Marc McLaughlin scores twice, makes Bruins’ roster decisions even tougher

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In the battle for bottom-six jobs, Marc McLaughlin could have been a relatively easy cut -- not because he didn’t deserve a roster spot or couldn’t handle it, but because he could be sent down to AHL Providence without having to go through waivers.

In theory, that could put the 23-year-old Billerica native at a disadvantage as the Bruins’ front office stacks him up against the likes of Jack Studnicka, Trent Frederic, A.J. Greer and Oskar Steen, all of whom could be claimed off waivers by another team if the Bruins cut them. He’s also fighting an uphill battle against veterans like Nick Foligno and Tomas Nosek, who are on NHL contracts and more established in the league.

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McLaughlin apparently has no interest in making the Bruins’ decision an easy one, though. After Greer stated his case with a two-goal game on Tuesday, McLaughlin did the same with a pair of goals in the Bruins’ 4-0 win over the Flyers Saturday at TD Garden.

Both goals came from the area where McLaughlin is going to have make his name offensively: In front of the net. On the first, a power-play goal, the Boston College alum got in perfect position to tip in Jack Ahcan’s shot from the point. On the second, he crashed the crease and eventually banged in a rebound after a couple tries.

It wasn’t just the goals, though. McLaughlin led the Bruins with four shots on goal Saturday, he won a number of board battles, and he was a key part of a penalty kill that killed off all four Philadelphia power plays. He had a good clear from below the goal line on one, and broke up a zone entry at the blue line on another. In McLaughlin’s 11:01 of 5-on-5 ice time, the Bruins out-attempted the Flyers 8-2. Only Taylor Hall (6-0) had a better Corsi-for percentage on the day.

McLaughlin knows that the penalty-killing, in particular, will be critical if he’s going to run with a fourth-line role. Fortunately for him, he’s done a lot of it at every level he’s played.

“Penalty kill has been a part of my game all growing up,” McLaughlin said. “I did it a lot in college. I’m hoping that’s gonna be a big part of my pro game. Obviously you have to work into that role, but it’s been good this preseason to get some reps at it and get a feel for what it’s like at the pro level. Hopefully I have a role there, for sure.”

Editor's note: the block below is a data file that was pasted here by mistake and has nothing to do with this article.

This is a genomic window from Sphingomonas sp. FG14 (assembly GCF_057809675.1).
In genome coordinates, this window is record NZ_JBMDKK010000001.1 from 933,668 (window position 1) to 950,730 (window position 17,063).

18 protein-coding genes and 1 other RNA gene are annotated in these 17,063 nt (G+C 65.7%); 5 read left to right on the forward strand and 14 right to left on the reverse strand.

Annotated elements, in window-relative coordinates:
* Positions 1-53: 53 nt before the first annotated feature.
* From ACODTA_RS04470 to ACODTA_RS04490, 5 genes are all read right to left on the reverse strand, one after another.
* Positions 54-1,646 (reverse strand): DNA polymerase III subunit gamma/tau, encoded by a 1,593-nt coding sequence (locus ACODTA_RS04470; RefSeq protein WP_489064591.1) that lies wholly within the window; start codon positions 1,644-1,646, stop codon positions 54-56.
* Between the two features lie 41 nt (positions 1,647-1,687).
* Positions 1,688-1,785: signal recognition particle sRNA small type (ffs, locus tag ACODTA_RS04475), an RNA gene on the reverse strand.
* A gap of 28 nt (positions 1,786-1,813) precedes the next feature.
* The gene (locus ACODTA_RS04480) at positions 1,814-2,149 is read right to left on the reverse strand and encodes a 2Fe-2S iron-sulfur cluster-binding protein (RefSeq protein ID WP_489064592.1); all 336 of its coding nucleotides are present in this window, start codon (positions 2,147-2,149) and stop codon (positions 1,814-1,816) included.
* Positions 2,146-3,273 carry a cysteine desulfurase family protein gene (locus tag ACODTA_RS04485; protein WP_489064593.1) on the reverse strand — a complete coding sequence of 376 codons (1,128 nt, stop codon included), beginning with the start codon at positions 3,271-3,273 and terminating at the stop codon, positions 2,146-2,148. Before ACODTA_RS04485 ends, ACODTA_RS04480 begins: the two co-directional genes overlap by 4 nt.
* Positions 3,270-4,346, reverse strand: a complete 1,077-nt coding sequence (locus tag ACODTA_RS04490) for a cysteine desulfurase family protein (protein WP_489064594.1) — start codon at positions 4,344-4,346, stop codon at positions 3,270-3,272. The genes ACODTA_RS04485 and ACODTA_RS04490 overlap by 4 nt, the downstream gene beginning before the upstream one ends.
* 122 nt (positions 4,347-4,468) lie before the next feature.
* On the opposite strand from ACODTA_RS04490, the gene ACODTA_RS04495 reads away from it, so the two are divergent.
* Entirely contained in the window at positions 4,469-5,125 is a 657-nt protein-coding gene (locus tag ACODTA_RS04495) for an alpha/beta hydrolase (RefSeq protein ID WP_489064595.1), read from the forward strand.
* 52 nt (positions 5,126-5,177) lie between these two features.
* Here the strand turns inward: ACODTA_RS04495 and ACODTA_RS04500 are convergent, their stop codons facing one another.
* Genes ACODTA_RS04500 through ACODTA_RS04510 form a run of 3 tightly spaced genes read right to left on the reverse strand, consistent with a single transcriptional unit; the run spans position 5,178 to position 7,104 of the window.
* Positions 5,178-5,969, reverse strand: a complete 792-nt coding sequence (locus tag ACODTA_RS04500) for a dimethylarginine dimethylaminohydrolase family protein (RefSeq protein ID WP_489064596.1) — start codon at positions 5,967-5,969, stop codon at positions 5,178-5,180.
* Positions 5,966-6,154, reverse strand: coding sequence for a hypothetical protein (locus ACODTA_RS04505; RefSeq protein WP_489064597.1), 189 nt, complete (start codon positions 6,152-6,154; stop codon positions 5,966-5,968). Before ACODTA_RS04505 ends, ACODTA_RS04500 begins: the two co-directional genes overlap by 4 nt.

Saturday's performance comes after a solid game on Tuesday as well, when McLaughlin had an assist and was part of a young line with Greer and Jack Studnicka that dominated against the Rangers. On Saturday, he did it with a bunch of different linemates, as the Bruins were forced to change things up due to in-game injuries to Hall and Fabian Lysell (neither of which were serious, according to Bruins coach Jim Montgomery).

McLaughlin feels like he belongs.

“Yeah, absolutely. I feel confident,” he said. “I feel like my skating’s gotten a little better. I think I can manage the puck a little bit better, but I think I was in the right areas in front of the net today. I think that really plays to my game, getting to the front of the net, getting shots off, being a big body. I was happy with that. Just keep competing.”

He knows he still has work to do to win a spot on the opening-night roster. While he’s not getting caught up in other players’ contract statuses and waiver situations, he does recognize that there’s a lot of competition for not a lot of spots.

“I don’t think it has anything to do with that [contract situations]. I think it’s moreso I’m young, I just got here. Obviously I played here a little bit in the spring, but everything has to be earned for me,” McLaughlin said. “I’ve kind of been keeping that mindset, that I need to earn everything. I’m still a young guy. I need to show up every day and I need to earn the spot. It’s not getting handed to me. I’m just trying to compete as hard as I can and push for that position, for sure.”

Montgomery has said that he wants everyone battling for roster spots to make the decisions as hard as possible for the coaches and front office. So far, McLaughlin is doing that.

“He’s a very conscientious young man, tries to do things the right way all the time, whether it’s practice or games, and he pays attention to detail,” Montgomery said of McLaughlin. “There’s a young man whose growth will grow as he grows, understanding how we want to play and also professional hockey.

“…It’s great. We have a lot of good depth up front, and on the back end. So, decisions are getting tougher and tougher, and that’s what us as coaches and management are looking to see.”

Don’t be surprised if McLaughlin winds up making the decision so tough that he makes the team and it’s someone else who gets cut -- contract and waiver situations be damned.

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